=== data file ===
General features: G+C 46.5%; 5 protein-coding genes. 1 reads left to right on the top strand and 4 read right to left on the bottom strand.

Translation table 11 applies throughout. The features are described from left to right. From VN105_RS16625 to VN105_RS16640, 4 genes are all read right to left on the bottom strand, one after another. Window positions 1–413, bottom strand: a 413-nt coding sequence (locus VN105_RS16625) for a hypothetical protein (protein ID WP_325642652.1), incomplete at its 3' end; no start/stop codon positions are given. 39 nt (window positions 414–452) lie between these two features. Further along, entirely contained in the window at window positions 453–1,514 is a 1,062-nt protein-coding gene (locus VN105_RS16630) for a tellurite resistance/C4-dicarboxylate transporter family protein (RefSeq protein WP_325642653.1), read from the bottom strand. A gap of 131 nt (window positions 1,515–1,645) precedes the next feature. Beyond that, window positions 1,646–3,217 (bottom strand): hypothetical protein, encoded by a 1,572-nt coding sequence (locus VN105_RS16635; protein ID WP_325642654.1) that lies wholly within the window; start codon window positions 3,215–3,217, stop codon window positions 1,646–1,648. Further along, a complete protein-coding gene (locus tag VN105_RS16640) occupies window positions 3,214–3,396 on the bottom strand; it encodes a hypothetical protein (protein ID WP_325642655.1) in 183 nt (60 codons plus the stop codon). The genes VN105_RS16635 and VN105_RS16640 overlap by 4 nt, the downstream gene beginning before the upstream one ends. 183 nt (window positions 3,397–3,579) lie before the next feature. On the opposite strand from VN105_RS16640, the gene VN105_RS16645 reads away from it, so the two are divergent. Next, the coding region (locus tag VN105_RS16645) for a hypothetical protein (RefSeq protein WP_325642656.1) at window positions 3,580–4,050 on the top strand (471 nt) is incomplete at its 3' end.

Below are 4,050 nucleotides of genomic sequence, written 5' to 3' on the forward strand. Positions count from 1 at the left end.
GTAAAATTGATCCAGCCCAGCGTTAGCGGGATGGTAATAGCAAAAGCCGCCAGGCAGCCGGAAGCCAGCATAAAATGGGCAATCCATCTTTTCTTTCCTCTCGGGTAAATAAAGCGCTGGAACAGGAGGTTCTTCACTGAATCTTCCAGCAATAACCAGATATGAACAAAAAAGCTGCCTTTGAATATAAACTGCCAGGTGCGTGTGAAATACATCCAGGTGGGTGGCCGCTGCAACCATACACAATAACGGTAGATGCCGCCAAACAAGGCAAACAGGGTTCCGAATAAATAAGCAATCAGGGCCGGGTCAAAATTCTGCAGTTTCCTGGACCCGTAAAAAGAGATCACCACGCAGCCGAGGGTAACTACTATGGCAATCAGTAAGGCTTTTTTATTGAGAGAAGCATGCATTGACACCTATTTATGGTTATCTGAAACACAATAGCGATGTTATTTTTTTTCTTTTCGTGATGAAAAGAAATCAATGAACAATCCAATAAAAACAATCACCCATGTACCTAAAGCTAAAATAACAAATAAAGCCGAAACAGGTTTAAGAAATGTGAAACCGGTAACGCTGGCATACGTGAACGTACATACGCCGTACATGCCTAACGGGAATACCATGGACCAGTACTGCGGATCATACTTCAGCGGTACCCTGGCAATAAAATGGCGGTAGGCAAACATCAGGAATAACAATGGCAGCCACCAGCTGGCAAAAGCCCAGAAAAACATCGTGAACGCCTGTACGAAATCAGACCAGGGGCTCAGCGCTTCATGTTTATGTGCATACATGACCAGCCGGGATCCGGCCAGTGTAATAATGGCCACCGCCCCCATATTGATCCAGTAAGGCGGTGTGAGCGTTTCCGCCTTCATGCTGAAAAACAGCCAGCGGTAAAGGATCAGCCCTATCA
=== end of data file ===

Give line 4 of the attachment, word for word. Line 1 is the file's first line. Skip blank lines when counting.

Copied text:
GTAAAATTGATCCAGCCCAGCGTTAGCGGGATGGTAATAGCAAAAGCCGCCAGGCAGCCGGAAGCCAGCATAAAATGGGCAATCCATCTTTTCTTTCCTCTCGGGTAAATAAAGCGCTGGAACAGGAGGTTCTTCACTGAATCTTCCAGCAATAACCAGATATGAACAAAAAAGCTGCCTTTGAATATAAACTGCCAGGTGCGTGTGAAATACATCCAGGTGGGTGGCCGCTGCAACCATACACAATAACGGTAGATGCCGCCAAACAAGGCAAACAGGGTTCCGAATAAATAAGCAATCAGGGCCGGGTCAAAATTCTGCAGTTTCCTGGACCCGTAAAAAGAGATCACCACGCAGCCGAGGGTAACTACTATGGCAATCAGTAAGGCTTTTTTATTGAGAGAAGCATGCATTGACACCTATTTATGGTTATCTGAAACACAATAGCGATGTTATTTTTTTTCTTTTCGTGATGAAAAGAAATCAATGAACAATCCAATAAAAACAATCACCCATGTACCTAAAGCTAAAATAACAAATAAAGCCGAAACAGGTTTAAGAAATGTGAAACCGGTAACGCTGGCATACGTGAACGTACATACGCCGTACATGCCTAACGGGAATACCATGGACCAGTACTGCGGATCATACTTCAGCGGTACCCTGGCAATAAAATGGCGGTAGGCAAACATCAGGAATAACAATGGCAGCCACCAGCTGGCAAAAGCCCAGAAAAACATCGTGAACGCCTGTACGAAATCAGACCAGGGGCTCAGCGCTTCATGTTTATGTGCATACATGACCAGCCGGGATCCGGCCAGTGTAATAATGGCCACCGCCCCCATATTGATCCAGTAAGGCGGTGTGAGCGTTTCCGCCTTCATGCTGAAAAACAGCCAGCGGTAAAGGATCAGCCCTATCA